Cook Book of the Week: Cook At Home With Peter Gordon Hodder and Stoughton, pounds 25, 208pp

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The Independent Culture
LITERARY AGENTS are very fond of dropping pearls of wisdom to their authors. One favourite gem for food writers is that "the second book is the hardest to write".

True, if your first book is a roaring success - as was the case with Peter Gordon's The Sugar Club Cookbook. After all, most chef-authors choose their favourite restaurant recipes for their first book.

Peter Gordon has cleverly decided to get round the problem by ostensibly selecting recipes from his domestic and private life. His chapters cover subjects like Breakfast, Picnics, Left Overs, and Canapes & Nibbles.

Voila! A seductive, glossy second book and a happy agent. Written in the same chatty style as his first, you will be left in no doubt as to his Antipodean roots or the culinary prowess of his family and his friends. I wish that my guests woke me to the smell of freshly baked muffins!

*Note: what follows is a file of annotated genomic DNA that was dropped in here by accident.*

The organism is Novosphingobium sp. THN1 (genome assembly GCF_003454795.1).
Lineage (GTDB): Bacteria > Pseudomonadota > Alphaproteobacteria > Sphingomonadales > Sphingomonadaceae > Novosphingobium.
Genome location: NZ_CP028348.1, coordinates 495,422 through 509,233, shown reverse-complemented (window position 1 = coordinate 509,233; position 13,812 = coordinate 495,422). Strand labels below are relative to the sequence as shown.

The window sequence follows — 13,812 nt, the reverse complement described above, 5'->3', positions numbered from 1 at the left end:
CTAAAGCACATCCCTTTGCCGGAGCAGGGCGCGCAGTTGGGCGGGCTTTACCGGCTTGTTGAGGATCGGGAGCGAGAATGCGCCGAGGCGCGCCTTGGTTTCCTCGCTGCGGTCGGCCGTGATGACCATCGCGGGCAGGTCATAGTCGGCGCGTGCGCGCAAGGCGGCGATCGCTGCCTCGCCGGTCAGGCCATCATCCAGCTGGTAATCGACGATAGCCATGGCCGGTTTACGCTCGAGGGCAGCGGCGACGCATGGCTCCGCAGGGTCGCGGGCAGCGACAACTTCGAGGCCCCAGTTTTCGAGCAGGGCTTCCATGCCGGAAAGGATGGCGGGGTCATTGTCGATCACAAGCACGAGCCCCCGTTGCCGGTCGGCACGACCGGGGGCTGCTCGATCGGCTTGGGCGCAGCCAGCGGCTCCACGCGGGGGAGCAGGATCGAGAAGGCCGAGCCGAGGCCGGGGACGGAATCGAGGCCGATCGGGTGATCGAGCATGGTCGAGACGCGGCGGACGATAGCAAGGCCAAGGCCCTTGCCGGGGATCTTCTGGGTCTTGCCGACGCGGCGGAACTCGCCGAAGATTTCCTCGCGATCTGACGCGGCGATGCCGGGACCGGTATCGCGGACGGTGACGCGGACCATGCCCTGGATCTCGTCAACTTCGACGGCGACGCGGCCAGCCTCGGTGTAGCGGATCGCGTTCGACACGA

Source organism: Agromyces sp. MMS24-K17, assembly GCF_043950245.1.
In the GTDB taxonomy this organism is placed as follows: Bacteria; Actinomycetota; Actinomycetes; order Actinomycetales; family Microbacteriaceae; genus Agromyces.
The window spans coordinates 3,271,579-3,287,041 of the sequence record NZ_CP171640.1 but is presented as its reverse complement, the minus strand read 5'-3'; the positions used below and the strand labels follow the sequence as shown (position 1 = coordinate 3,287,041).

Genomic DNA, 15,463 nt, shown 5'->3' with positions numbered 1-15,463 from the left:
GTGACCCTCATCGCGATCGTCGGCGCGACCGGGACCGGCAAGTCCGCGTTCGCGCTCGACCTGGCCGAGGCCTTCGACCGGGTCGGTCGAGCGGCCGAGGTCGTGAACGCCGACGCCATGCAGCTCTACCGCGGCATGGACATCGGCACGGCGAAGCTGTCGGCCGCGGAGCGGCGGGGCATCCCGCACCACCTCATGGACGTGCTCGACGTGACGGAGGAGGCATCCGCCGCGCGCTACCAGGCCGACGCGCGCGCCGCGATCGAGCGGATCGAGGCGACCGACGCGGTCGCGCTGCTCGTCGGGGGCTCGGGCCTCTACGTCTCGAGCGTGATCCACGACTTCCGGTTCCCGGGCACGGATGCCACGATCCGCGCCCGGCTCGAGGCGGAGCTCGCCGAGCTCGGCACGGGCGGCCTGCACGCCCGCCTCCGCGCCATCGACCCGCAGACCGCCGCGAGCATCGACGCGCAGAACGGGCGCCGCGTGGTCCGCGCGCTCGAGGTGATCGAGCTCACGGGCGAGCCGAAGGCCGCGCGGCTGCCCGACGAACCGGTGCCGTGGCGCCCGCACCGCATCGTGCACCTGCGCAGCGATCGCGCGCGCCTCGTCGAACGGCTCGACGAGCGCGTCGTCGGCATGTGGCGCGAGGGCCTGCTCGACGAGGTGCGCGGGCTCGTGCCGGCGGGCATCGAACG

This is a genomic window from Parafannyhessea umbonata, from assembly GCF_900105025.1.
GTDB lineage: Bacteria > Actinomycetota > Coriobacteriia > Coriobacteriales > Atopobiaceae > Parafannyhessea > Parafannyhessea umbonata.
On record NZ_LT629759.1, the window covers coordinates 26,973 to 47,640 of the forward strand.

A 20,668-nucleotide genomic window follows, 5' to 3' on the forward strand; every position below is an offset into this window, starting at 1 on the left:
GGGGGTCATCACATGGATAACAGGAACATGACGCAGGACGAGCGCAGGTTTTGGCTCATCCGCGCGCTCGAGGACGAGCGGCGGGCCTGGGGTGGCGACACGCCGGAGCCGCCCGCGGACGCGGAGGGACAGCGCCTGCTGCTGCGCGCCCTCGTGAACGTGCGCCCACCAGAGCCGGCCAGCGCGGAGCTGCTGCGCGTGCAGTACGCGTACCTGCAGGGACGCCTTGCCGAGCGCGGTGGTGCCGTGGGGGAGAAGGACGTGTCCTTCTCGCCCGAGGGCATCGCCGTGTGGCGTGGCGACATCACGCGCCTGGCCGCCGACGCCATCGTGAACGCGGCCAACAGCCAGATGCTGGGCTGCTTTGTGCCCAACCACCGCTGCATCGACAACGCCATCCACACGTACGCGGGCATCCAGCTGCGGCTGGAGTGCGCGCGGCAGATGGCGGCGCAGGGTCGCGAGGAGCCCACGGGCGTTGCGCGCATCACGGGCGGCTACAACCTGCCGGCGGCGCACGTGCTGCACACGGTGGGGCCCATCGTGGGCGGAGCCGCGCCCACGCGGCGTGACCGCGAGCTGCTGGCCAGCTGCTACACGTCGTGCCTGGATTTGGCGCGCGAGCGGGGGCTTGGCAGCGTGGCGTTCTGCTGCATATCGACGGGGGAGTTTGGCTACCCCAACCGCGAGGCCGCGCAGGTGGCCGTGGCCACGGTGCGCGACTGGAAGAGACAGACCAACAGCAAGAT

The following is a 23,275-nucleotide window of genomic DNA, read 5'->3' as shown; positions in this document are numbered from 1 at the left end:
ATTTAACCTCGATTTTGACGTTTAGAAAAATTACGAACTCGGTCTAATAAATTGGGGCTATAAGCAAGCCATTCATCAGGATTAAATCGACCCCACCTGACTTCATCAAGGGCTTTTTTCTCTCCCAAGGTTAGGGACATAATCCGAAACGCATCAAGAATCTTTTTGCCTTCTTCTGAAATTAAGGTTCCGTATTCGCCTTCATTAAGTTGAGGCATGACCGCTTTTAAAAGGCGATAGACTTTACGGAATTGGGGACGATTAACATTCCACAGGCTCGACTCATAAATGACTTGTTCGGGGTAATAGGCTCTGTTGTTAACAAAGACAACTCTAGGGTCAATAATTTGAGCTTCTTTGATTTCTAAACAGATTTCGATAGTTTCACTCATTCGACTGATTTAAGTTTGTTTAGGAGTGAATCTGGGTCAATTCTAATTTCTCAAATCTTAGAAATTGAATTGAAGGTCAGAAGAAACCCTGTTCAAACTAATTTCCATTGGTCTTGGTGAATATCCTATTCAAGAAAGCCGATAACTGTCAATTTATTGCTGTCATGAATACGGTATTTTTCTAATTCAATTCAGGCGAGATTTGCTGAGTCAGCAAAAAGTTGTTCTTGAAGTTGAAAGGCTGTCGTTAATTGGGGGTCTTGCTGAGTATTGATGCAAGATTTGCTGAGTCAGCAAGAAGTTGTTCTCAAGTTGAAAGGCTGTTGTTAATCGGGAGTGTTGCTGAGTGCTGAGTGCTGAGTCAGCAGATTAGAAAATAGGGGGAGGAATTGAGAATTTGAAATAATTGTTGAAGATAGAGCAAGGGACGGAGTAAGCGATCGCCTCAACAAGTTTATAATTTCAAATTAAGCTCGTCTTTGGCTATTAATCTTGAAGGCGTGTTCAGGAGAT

Nevertheless, few other chefs would let themselves be photographed in their dressing gown - or admit to owning two tea trolleys.

His affection for exotic ingredients remains - you'll find recipes that need soba noodles, dried sea weed, green mangoes, spring roll wrappers, fish sauce and tamarind - but not as many recipes as in his first book.

The recipes have also subtly changed. Earthier flavours predominate - roast baby aubergines with spiced yoghurt and mint, for example, or apple, almond and Stilton tart.

Yet Peter Gordon is at his pan-Pacific best in the chapters he devotes to Barbecue Parties and Dinner Parties. In them you will find such delights as squid in sweet soy with sweet potato and bok choy, or ginger-marinated pork salad with green tea noodles, shiitake mushrooms and sesame.

The recipes are clearly written and easy to follow, despite the fact that the measurements have fallen prey to "design".

Keen cooks will find much to engage them in its pages.

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